Makers and Wares Market celebrates International Women’s Day

KENNETH SONG/NEWS-PRESS PHOTOS
Denise Zenteno, the maker behind Rain Frog Woodworking,  sells handcrafted wood tools during the International Women’s Day Market at the Paseo Nuevo shopping center in downtown Santa Barbara on Sunday.

Makers and Wares Market hosted 59 women-led booths at Paseo Nuevo in celebration of International Women’s Day (which is today). The event, presented by Blissful Boutiques and Women’s Economic Ventures, was free for the entrepreneurs.

Lisa Green, president and CEO of the Makers and Wares Market, wanted to make the day free as a gift to vendors and shoppers.

“Everybody’s been suffering this whole year with COVID. And I figured, International Women’s Day — let’s do something to just get the community together and bring them out,” she told the News-Press.

She saw the holiday as a good way to honor women who might be struggling during the pandemic.

Paula Fell sits behind a mosaic portrait of David Bowie she was commissioned to make while selling her mosaic art at her booth.

“I think the women, in my opinion, were hit the hardest. Because they have to be mom; they have to be teachers; they have to get home with the kids, etc. So that was part of the other reason why it’s doing this and offering it free to the vendors,” she said.

Ms. Green, an entrepreneur herself, has presided over the market for nearly five years and just recently opened the market to include non-handmade items.

“A small business that wants to get up off their feet and they can’t afford to rent a brick-and-mortar storefront — we want to be able to give them a chance. We want to be able to take care of everybody,” she said.

The market, which is located beside State Street in downtown Santa Barbara, allows vendors from surrounding cities to participate. (Some local markets only allow Santa Barbara residents to join.)

Denise Zenteno of Rain Frog Woodworking heard about the market from friends in Santa Ynez Valley Mothers of Preschoolers (MOPS). Some of the moms had small businesses and were planning to represent Santa Ynez Sunday.

Shoppers stroll through the market on a gloomy day as entrepreneurs of various disciplines show off their craft.

Sunday was Ms. Zenteno’s fourth time selling at a market, and first time in Santa Barbara.

She began woodworking six months ago when she saw a lathe among the tools her husband keeps in the garage.

She describes discovering woodworking as falling in love. Her father was an architect and used woodwork in his designs, so the trade resonated with her.

Her display of pens, cooking utensils and bowls look as though she’s been making them for years.

“As an engineer, I’ve always worked with my hands, so it wasn’t a hard transition,” she explained.

She was an engineer for seven years before immigrating to the U.S. and starting a family with her husband.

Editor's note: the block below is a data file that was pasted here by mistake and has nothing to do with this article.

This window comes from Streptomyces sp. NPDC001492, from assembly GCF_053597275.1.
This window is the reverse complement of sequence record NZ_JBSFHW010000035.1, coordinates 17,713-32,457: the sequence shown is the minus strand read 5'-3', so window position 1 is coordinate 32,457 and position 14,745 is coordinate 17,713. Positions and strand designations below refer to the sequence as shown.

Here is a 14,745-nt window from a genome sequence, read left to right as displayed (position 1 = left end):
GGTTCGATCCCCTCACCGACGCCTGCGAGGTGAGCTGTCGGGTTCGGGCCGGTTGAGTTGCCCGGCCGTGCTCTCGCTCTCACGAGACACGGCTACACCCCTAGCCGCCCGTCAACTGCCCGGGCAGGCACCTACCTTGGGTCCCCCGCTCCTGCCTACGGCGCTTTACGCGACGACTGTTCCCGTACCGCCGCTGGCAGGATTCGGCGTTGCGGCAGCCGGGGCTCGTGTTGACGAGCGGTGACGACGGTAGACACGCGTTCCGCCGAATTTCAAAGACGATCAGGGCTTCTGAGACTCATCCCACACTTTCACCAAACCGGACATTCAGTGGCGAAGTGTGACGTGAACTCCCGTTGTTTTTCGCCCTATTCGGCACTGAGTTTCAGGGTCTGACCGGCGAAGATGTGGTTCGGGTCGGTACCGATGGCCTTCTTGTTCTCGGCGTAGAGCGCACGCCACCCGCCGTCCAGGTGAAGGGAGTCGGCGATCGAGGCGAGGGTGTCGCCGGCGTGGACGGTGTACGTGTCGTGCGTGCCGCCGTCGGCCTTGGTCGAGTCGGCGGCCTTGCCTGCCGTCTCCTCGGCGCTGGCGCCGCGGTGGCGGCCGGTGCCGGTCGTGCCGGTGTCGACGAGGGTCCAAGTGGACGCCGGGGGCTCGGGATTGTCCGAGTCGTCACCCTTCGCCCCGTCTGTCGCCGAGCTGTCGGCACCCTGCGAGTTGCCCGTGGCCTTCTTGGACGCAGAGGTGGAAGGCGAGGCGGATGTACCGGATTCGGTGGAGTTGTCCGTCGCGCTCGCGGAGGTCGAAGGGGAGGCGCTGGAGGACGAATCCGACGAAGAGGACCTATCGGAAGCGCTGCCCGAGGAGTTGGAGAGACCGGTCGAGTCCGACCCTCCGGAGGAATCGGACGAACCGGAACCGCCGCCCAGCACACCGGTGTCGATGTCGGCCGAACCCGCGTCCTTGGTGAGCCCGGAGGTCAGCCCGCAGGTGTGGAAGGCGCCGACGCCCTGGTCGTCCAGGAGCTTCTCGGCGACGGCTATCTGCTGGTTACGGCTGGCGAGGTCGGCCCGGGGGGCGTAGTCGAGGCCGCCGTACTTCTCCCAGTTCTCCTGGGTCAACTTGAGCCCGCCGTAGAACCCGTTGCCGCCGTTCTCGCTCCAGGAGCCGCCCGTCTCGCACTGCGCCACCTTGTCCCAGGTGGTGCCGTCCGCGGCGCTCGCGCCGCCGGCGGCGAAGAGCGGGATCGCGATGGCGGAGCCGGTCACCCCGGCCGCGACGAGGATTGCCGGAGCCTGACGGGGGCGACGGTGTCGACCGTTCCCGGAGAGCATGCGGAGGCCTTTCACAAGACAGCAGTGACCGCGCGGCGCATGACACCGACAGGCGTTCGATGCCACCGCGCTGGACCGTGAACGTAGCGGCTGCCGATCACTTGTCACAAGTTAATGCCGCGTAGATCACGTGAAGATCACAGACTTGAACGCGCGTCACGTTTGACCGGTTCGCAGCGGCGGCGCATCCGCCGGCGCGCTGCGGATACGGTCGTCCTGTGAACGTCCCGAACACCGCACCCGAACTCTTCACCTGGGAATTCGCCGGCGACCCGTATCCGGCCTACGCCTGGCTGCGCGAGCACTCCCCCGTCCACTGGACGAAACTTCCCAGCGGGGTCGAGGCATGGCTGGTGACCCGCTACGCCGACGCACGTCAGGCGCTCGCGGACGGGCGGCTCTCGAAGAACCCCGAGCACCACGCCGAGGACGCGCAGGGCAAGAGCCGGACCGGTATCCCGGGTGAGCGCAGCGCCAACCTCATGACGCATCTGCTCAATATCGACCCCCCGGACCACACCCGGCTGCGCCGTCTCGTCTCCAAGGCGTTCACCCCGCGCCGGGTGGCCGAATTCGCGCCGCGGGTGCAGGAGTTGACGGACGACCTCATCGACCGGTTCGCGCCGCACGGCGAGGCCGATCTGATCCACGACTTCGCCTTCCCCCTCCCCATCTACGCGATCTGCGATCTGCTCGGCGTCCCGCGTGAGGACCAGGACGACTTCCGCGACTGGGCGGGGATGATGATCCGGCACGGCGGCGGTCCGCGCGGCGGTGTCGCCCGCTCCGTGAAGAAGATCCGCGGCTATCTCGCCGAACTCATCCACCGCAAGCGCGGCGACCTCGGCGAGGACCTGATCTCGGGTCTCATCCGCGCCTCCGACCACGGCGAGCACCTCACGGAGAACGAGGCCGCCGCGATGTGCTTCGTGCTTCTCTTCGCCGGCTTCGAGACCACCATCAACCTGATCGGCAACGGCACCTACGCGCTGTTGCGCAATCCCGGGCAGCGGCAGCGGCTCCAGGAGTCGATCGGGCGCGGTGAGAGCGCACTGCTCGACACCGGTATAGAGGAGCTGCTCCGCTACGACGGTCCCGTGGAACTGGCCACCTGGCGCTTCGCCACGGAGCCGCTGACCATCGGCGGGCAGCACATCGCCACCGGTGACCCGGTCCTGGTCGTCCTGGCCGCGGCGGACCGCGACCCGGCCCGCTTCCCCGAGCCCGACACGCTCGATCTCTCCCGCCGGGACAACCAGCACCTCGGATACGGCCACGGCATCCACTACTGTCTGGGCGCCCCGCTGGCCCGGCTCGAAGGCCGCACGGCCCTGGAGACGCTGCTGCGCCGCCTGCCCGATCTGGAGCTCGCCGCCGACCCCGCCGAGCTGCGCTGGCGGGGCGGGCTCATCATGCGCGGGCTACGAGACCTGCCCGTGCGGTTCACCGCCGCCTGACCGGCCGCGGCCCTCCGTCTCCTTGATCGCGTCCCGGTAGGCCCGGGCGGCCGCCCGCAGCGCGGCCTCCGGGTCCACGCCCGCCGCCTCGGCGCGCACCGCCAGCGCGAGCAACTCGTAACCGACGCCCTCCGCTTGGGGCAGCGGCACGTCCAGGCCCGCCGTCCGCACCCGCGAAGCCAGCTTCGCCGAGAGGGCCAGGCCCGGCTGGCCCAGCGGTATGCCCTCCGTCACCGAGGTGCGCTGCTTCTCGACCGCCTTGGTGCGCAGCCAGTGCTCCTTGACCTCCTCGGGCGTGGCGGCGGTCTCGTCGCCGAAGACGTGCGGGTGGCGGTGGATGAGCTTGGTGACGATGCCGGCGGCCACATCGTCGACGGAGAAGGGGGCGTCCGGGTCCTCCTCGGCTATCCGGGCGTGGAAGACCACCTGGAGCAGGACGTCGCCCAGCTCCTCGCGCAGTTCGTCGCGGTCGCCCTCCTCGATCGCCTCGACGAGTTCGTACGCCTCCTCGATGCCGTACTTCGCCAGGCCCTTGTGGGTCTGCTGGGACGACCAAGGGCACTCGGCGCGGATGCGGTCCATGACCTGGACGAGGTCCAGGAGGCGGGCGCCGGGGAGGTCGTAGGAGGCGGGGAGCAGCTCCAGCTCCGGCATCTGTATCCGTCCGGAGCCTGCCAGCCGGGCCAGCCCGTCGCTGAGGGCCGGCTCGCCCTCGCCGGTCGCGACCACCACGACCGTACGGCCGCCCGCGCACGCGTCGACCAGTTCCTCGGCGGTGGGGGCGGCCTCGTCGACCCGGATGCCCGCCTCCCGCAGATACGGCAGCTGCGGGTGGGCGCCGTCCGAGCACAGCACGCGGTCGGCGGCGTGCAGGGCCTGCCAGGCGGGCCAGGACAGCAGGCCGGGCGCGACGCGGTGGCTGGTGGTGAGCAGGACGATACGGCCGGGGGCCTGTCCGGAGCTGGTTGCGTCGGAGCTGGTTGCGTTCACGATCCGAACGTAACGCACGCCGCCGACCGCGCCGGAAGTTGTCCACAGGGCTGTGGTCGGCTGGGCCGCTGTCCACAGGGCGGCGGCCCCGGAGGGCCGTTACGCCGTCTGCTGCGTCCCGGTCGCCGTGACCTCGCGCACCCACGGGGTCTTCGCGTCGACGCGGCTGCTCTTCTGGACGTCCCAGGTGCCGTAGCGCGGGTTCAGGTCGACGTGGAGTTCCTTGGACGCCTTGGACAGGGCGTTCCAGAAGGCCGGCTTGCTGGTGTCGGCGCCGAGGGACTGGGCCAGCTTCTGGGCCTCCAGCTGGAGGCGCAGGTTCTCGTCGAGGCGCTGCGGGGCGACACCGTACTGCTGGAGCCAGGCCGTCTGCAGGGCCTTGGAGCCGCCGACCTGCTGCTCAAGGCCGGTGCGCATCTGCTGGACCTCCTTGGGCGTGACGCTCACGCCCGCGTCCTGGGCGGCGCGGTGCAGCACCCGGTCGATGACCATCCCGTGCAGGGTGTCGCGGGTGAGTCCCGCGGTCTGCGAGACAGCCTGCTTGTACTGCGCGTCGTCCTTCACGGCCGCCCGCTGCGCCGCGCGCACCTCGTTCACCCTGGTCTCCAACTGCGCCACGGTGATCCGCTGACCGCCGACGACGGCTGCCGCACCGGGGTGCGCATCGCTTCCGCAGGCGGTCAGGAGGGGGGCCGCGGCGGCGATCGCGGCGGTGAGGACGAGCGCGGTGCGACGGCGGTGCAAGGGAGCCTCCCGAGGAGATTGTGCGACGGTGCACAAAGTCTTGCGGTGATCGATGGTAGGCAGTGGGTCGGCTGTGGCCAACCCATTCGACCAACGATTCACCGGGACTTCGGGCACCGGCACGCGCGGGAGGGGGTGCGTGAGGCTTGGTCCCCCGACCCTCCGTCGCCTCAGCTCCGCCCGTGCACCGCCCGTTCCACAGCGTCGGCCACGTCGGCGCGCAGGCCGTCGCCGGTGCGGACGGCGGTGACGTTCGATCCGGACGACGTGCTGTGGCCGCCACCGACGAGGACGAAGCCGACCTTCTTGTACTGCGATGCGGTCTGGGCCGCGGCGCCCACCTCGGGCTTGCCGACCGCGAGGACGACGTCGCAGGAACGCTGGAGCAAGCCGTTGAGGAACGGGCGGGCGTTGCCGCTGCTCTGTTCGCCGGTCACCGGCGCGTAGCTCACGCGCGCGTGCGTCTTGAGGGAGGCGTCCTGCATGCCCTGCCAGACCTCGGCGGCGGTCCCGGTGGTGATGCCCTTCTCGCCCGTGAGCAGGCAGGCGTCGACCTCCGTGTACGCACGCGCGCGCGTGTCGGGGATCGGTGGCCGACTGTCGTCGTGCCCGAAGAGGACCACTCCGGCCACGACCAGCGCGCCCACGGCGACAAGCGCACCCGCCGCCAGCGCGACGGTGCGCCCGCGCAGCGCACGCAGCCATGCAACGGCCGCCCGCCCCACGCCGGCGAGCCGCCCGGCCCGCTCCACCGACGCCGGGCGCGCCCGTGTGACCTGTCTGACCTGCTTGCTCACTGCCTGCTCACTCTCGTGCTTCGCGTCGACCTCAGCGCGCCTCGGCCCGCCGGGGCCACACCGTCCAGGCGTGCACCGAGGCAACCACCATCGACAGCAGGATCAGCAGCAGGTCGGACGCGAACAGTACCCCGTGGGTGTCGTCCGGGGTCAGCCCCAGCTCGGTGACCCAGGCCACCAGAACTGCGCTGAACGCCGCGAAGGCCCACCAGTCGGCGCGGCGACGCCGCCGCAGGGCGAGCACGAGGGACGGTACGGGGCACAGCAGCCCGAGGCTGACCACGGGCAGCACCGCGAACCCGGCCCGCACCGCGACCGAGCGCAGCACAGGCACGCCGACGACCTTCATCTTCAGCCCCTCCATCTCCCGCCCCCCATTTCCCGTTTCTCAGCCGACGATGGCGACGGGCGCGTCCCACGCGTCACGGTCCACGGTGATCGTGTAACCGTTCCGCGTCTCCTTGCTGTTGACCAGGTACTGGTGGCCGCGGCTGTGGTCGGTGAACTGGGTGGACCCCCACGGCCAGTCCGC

She has many hobbies and likes to try new projects (which is why she browsed the tools in the garage), but she had never sold her work.

Jen Grasmere sells jewelry at her booth, displayed among wood boxes and succulents.

Ms. Zenteno started woodworking to make Christmas gifts, and her friends and family insisted she sell some of her creations. She had a large inventory already and decided to give it a try while she stays home with her child.

Paula Fell, an artist in Ojai, started selling mosaics and fused glass pieces after she retired three years ago. She always desired to become an artist upon retirement.

She has sold her mosaics in art exhibitions and decided to try the market when her neighbor Jen Grasmere told her about it.

“I think [Ms. Green] is really trying to help women artists and women with the cottage industries,” Ms. Fell said. “I think that’s really important during COVID that they have a platform to be able to share their work.”

Ms. Grasmere, a silver and turquoise jewelry artist, was grateful the market was a free opportunity.

“I think women need to help each other and encourage each other. We need each other in this world,” she said.

Her jewelry became her profession five years ago, which was an intimidating transition. She previously gave everything away.

“As an artist, you have got to get over your shame,” she said. “Because you put your stuff out there and you have a shame attack like, ‘Oh, no one’s gonna like that.’ But then you make a sale and then you get used to putting your stuff out there.”

She still worries about hitting the perfect price to get more sales and pay for her handiwork. But she says her husband is a good support.

To shop Ms. Zenteno’s woodwork, send her an email: denisezenteno@gmail.com

Ms. Fell often makes commissioned pieces as well as sells her premade art at paulajennetart.com.

Ms. Grasmere likes to update her Instagram with her latest pieces at instagram.com/jengrasmerejewelry.

To support Ms. Green, check out her markets and events at lmgvendorevents.com.

email: ahanshaw@newspress.com

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